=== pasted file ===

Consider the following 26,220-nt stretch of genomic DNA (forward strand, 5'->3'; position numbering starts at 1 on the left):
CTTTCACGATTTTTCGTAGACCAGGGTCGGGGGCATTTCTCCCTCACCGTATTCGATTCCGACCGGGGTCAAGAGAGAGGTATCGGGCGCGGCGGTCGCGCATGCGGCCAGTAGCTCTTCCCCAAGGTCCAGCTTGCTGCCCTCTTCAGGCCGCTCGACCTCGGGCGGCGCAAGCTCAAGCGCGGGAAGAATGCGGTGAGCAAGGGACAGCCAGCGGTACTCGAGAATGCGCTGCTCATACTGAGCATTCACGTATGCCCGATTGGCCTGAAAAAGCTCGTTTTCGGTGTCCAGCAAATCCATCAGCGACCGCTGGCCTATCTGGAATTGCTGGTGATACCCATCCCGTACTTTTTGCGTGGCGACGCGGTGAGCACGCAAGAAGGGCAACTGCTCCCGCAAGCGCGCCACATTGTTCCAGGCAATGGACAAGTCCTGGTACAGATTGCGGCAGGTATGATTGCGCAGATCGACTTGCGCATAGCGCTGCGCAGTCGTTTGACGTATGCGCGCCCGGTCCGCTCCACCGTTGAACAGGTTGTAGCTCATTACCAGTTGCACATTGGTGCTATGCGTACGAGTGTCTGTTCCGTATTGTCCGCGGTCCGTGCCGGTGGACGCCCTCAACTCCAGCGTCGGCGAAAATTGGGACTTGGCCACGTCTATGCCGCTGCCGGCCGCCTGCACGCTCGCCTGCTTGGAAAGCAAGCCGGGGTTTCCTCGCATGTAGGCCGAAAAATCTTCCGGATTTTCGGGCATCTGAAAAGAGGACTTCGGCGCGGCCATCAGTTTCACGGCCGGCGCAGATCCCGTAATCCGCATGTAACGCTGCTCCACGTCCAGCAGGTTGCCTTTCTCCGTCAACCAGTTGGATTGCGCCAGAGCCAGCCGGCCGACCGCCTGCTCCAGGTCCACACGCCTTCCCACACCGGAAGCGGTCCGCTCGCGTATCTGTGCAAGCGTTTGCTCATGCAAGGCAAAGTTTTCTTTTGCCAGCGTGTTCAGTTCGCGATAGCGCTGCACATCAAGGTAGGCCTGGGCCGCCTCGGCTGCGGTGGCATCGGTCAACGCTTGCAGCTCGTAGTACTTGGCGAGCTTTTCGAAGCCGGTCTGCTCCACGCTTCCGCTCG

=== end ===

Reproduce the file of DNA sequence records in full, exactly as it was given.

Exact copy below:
Consider the following 26,220-nt stretch of genomic DNA (forward strand, 5'->3'; position numbering starts at 1 on the left):
CTTTCACGATTTTTCGTAGACCAGGGTCGGGGGCATTTCTCCCTCACCGTATTCGATTCCGACCGGGGTCAAGAGAGAGGTATCGGGCGCGGCGGTCGCGCATGCGGCCAGTAGCTCTTCCCCAAGGTCCAGCTTGCTGCCCTCTTCAGGCCGCTCGACCTCGGGCGGCGCAAGCTCAAGCGCGGGAAGAATGCGGTGAGCAAGGGACAGCCAGCGGTACTCGAGAATGCGCTGCTCATACTGAGCATTCACGTATGCCCGATTGGCCTGAAAAAGCTCGTTTTCGGTGTCCAGCAAATCCATCAGCGACCGCTGGCCTATCTGGAATTGCTGGTGATACCCATCCCGTACTTTTTGCGTGGCGACGCGGTGAGCACGCAAGAAGGGCAACTGCTCCCGCAAGCGCGCCACATTGTTCCAGGCAATGGACAAGTCCTGGTACAGATTGCGGCAGGTATGATTGCGCAGATCGACTTGCGCATAGCGCTGCGCAGTCGTTTGACGTATGCGCGCCCGGTCCGCTCCACCGTTGAACAGGTTGTAGCTCATTACCAGTTGCACATTGGTGCTATGCGTACGAGTGTCTGTTCCGTATTGTCCGCGGTCCGTGCCGGTGGACGCCCTCAACTCCAGCGTCGGCGAAAATTGGGACTTGGCCACGTCTATGCCGCTGCCGGCCGCCTGCACGCTCGCCTGCTTGGAAAGCAAGCCGGGGTTTCCTCGCATGTAGGCCGAAAAATCTTCCGGATTTTCGGGCATCTGAAAAGAGGACTTCGGCGCGGCCATCAGTTTCACGGCCGGCGCAGATCCCGTAATCCGCATGTAACGCTGCTCCACGTCCAGCAGGTTGCCTTTCTCCGTCAACCAGTTGGATTGCGCCAGAGCCAGCCGGCCGACCGCCTGCTCCAGGTCCACACGCCTTCCCACACCGGAAGCGGTCCGCTCGCGTATCTGTGCAAGCGTTTGCTCATGCAAGGCAAAGTTTTCTTTTGCCAGCGTGTTCAGTTCGCGATAGCGCTGCACATCAAGGTAGGCCTGGGCCGCCTCGGCTGCGGTGGCATCGGTCAACGCTTGCAGCTCGTAGTACTTGGCGAGCTTTTCGAAGCCGGTCTGCTCCACGCTTCCGCTCG